Keeping Healthy During Ramadan
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Keeping Healthy During Ramadan

Tips to help you stay healthy during the holy month and ensure you don't put yourself at serious risk.

Keeping Healthy During Ramadan

The holy month of Ramadan starts July 10th. Are you ready?

One month of 16-hour fasts is no small feat, especially toward the end when enthusiasm starts to waver and spiritual commitment starts to wane. Cake and candy start to look really - I mean, really - delicious. As tasty as spiritual fulfillment, even.

Even after observing Ramadan for years and years, there’s still plenty to learn in order to make this year’s fast as painless as possible. Fasting can be an emotional roller coaster, especially in the first week when the body is just beginning to adjust to such extreme changes in the eating regime. It’s worth the time it takes to implement a tweak here and an adjustment there.

1. Suhoor is your friend. Use is to your best advantage.

Sleep through suhoor and you’re sentencing yourself to a day of crankiness and physical weakness. Remember, Ramadan is not just for the body; thoughts must also be kept pure. A good suhoor can help with that.

Keep the metabolism up by drinking plenty of water and eating lots of protein at breakfast. Halal meats, breads and cheeses are all permitted. Even if you don’t feel hungry, avoid the temptation to eat only a few fruits and tea. You’ll need the protein later.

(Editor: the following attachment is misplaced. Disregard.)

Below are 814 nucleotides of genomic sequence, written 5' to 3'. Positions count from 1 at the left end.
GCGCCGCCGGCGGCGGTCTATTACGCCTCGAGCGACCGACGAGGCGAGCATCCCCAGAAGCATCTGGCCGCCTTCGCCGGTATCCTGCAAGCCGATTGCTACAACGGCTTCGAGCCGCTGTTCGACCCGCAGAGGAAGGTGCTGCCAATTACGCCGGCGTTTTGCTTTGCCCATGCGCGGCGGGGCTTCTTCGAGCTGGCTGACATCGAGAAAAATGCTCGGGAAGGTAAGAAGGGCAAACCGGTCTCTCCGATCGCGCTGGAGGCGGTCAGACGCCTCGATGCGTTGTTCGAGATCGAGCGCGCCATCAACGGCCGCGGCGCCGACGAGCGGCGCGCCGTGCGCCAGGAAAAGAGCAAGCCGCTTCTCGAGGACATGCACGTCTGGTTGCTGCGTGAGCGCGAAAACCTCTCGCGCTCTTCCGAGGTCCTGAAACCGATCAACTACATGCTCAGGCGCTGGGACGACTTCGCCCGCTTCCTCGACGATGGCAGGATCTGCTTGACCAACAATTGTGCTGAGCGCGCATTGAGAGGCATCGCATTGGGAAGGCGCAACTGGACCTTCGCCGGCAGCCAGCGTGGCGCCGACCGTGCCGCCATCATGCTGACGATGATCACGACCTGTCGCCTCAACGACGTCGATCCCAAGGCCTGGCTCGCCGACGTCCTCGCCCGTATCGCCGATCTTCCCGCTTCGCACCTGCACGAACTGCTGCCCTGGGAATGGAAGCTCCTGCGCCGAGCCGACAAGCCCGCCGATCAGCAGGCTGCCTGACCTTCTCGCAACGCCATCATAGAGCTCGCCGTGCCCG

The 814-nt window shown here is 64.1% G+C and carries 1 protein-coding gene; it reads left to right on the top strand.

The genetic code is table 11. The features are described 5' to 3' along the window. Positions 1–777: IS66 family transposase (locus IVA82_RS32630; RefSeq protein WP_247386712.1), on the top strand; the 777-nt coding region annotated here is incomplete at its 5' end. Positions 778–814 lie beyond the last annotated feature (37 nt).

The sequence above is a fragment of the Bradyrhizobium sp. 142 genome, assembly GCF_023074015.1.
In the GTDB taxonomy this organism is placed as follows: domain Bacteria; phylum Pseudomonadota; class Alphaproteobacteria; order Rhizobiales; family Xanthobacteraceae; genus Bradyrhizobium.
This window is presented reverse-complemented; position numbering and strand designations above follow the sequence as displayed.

Choose breads made with whole grain, since they’ll keep you feeling full much longer than their white flour counterparts, which metabolize much faster. Some recommend breaking the fast each morning with dates.

2. Don’t eat too much at iftar. Chew your food slowly and deliberately.

It’s extremely tempting to indulge at the evening meal. After a long day of fasting, any food at all starts to look seriously tempting. Eat slowly and chew your food. The chewing is critical. Unchewed bits of food are unwelcome in your stomach, causing flatulence, bloating, constipation, cramps and even diarrhea.  

Remember, it takes the body between 20 and 40 minutes to send the signal to the brain that the stomach is full. Wolfing down a large meal will lead to feeling uncomfortably full at bedtime, which can inhibit sleep. Sleeping is critical during Ramadan, since the body is experiencing a small kind of trauma and badly needs the recovery time.

Savour every bite. Try and pinpoint each flavour as it moves around your mouth. Notice the textures. Put down your fork between bites. Breathe.

3. Eat plenty of whole grains and other slow-digesting foods.

Foods that are high in fibre are much slower to digest - taking up to eight hours - as opposed to low fibre foods that digest in three or four hours. Try high fibre whole grains like quinoa and brown rice. Nutritious, fibrous dark green vegetables like spinach, kale, okra, bok choy and green beans are great slow-digesters. Dried apricots and almonds are another great choice.